A Wavering Entente: The Machinations Of Multiplayer In Hearts Of Iron IV

With the benefit of hindsight, the Second World War would play out very, very differently to that written in the history books. For one thing, it would start a lot earlier and be much shorter, if playing Hearts of Iron IV multiplayer is anything to go by.

This is a game of grand strategy, in a specialist genre that Paradox Interactive cater to better than anyone else, as you manage and mobilise an entire nation’s resources and, with WW2 as the inspiration, has you marshalling your forces towards victory on the battlefield. You’re never focussed on an individual battle, but always at the bigger picture.

Of course, this manifests itself into something that initially appears to be utterly impenetrable and impossible to understand. You have to learn how to build factories and infrastructure, choose new technologies to research, set up and protect trade routes, train troops and create divisions, assign those divisions to a leader, manage the front lines and assist them with air power. There are a huge number of things to juggle at any one time, making the ability to pause the game incredibly useful, even though we didn’t use this when playing multiplayer.

Though making the game more accessible is a goal for Paradox, there’s currently no tutorial, which makes learning some of its many quirks rather difficult – how you assign airforces to battle over a particular region, for example, or adding units to a general’s command – and there are still plenty of rough edges and flaws on show. Getting the best out of a country’s industry is tricky for a relative newcomer such as myself, but luckily the first country that I played as was the relative minnow of Hungary – certainly compared to the days of the Austro-Hungarian Empire – and I had the benefit of being surrounded by a roomful of people from whom I could ask advice.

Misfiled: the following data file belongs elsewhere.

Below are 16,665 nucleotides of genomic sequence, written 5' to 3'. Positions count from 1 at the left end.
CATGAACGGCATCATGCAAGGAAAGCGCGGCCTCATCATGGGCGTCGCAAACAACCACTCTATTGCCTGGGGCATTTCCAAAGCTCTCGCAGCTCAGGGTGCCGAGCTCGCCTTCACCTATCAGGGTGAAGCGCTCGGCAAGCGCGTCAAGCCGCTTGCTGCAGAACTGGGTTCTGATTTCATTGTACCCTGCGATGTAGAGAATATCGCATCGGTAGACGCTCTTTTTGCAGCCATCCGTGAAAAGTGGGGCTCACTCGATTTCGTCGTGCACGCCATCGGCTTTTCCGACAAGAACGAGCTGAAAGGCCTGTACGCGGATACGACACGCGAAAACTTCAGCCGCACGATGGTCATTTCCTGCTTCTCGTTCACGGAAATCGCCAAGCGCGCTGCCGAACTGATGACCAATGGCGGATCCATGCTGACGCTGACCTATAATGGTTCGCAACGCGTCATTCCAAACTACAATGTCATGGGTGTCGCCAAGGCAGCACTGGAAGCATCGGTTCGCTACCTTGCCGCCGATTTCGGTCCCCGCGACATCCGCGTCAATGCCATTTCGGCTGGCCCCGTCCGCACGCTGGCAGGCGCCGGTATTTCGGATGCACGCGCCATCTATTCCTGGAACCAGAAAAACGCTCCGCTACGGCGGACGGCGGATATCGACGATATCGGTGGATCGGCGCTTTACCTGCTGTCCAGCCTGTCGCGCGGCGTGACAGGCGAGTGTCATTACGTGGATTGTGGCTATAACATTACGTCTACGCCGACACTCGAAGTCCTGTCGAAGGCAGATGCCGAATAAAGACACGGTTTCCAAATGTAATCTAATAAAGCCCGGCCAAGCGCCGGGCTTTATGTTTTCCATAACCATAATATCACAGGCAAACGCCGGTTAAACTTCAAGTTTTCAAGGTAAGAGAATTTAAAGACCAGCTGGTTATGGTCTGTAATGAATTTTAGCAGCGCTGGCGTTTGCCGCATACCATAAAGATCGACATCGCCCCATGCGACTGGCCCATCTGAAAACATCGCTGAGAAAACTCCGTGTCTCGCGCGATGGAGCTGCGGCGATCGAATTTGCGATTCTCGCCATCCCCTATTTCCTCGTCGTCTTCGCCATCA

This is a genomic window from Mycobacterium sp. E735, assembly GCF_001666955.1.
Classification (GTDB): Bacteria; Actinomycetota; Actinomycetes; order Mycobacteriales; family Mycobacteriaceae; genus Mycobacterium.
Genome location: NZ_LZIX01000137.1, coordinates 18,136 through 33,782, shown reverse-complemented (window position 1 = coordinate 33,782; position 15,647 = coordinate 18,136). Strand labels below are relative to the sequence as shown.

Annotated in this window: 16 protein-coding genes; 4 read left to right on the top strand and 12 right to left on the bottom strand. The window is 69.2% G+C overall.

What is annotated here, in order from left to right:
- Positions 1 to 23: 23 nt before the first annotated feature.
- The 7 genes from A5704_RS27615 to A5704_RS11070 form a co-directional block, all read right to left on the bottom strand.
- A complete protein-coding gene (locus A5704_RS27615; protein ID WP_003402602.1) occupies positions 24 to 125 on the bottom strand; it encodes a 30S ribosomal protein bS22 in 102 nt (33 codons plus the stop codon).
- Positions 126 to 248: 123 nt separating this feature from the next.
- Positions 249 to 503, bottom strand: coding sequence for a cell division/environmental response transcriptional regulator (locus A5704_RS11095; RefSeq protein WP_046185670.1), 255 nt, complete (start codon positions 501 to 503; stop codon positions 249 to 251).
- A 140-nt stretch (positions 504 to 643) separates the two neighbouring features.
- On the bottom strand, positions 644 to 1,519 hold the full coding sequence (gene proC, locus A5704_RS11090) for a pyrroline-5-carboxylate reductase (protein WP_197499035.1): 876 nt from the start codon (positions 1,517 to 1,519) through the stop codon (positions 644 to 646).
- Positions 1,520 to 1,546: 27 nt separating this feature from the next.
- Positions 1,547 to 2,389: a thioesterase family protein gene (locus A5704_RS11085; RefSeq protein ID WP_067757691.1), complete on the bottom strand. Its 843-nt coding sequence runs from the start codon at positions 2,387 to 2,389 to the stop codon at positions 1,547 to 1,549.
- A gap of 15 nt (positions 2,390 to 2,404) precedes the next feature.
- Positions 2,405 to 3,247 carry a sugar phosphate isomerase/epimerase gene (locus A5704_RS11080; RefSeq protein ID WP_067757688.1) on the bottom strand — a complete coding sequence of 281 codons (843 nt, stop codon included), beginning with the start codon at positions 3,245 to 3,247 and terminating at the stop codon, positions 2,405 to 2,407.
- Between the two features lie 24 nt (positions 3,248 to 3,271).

Having twenty-two players sat down in the same room to play Paradox Interactive’s upcoming WW2 grand strategy game certainly isn’t going to be a typical scenario for most of those that plan to play it once released, and yet it also exposed a number of nuances to the game that I likely wouldn’t have found by muddling my way through the single player version of the game. It was also a lot of fun, as Allied and Axis countries conspired and worked together to aim for victory, sweeping up neutral countries to fight alongside them wherever possible.

An artificial limitation, we had the game time ticking by at an accelerated rate. There wasn’t any opportunity to really stop and think, as there is when you can simply press pause in single player, and that added a degree of pressure to get everything set up within your country, to get the production lines rolling and turning out trained units to prepare for the inevitable war.


My stint as Hungary was generally a quiet one – I was the little country near the middle of the above image – as I gradually built up my ground troops and tried to prepare myself for the inevitable war. Italy, meanwhile, was desperately invading anyone and everyone that they possibly could, searching for any and all natural resources that could be used to turn them into a major player in a scrap against the allied forces. That, as it turned out, was our folly, as these relentless invasions saw the new measure of World Tension rapidly head towards 100% after the conclusion of the Spanish Civil War – one of a number of scripted events within the game.